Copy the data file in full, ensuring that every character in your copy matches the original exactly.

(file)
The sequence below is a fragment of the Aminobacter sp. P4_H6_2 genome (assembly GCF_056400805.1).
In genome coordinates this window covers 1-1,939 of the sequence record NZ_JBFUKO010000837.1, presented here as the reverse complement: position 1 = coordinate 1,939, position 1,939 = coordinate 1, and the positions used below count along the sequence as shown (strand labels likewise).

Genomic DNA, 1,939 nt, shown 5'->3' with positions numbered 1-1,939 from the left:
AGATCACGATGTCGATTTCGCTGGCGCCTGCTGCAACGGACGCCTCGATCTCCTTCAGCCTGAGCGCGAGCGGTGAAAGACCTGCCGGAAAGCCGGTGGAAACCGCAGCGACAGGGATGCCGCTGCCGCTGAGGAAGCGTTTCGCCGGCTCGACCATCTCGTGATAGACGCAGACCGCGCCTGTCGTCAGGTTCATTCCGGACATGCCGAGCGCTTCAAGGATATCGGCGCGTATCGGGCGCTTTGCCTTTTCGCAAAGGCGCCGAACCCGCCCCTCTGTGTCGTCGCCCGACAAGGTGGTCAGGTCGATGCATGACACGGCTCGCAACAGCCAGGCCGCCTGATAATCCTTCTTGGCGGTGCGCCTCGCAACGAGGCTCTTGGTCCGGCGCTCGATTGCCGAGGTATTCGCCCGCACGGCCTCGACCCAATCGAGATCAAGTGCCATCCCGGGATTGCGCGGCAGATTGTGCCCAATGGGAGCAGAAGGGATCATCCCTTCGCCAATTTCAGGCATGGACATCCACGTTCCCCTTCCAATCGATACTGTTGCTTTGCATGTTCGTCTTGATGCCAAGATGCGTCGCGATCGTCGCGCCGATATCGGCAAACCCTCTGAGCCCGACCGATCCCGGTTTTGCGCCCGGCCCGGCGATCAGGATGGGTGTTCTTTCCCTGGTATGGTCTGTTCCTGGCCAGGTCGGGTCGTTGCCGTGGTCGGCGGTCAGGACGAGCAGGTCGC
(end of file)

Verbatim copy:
The sequence below is a fragment of the Aminobacter sp. P4_H6_2 genome (assembly GCF_056400805.1).
In genome coordinates this window covers 1-1,939 of the sequence record NZ_JBFUKO010000837.1, presented here as the reverse complement: position 1 = coordinate 1,939, position 1,939 = coordinate 1, and the positions used below count along the sequence as shown (strand labels likewise).

Genomic DNA, 1,939 nt, shown 5'->3' with positions numbered 1-1,939 from the left:
AGATCACGATGTCGATTTCGCTGGCGCCTGCTGCAACGGACGCCTCGATCTCCTTCAGCCTGAGCGCGAGCGGTGAAAGACCTGCCGGAAAGCCGGTGGAAACCGCAGCGACAGGGATGCCGCTGCCGCTGAGGAAGCGTTTCGCCGGCTCGACCATCTCGTGATAGACGCAGACCGCGCCTGTCGTCAGGTTCATTCCGGACATGCCGAGCGCTTCAAGGATATCGGCGCGTATCGGGCGCTTTGCCTTTTCGCAAAGGCGCCGAACCCGCCCCTCTGTGTCGTCGCCCGACAAGGTGGTCAGGTCGATGCATGACACGGCTCGCAACAGCCAGGCCGCCTGATAATCCTTCTTGGCGGTGCGCCTCGCAACGAGGCTCTTGGTCCGGCGCTCGATTGCCGAGGTATTCGCCCGCACGGCCTCGACCCAATCGAGATCAAGTGCCATCCCGGGATTGCGCGGCAGATTGTGCCCAATGGGAGCAGAAGGGATCATCCCTTCGCCAATTTCAGGCATGGACATCCACGTTCCCCTTCCAATCGATACTGTTGCTTTGCATGTTCGTCTTGATGCCAAGATGCGTCGCGATCGTCGCGCCGATATCGGCAAACCCTCTGAGCCCGACCGATCCCGGTTTTGCGCCCGGCCCGGCGATCAGGATGGGTGTTCTTTCCCTGGTATGGTCTGTTCCTGGCCAGGTCGGGTCGTTGCCGTGGTCGGCGGTCAGGACGAGCAGGTCGC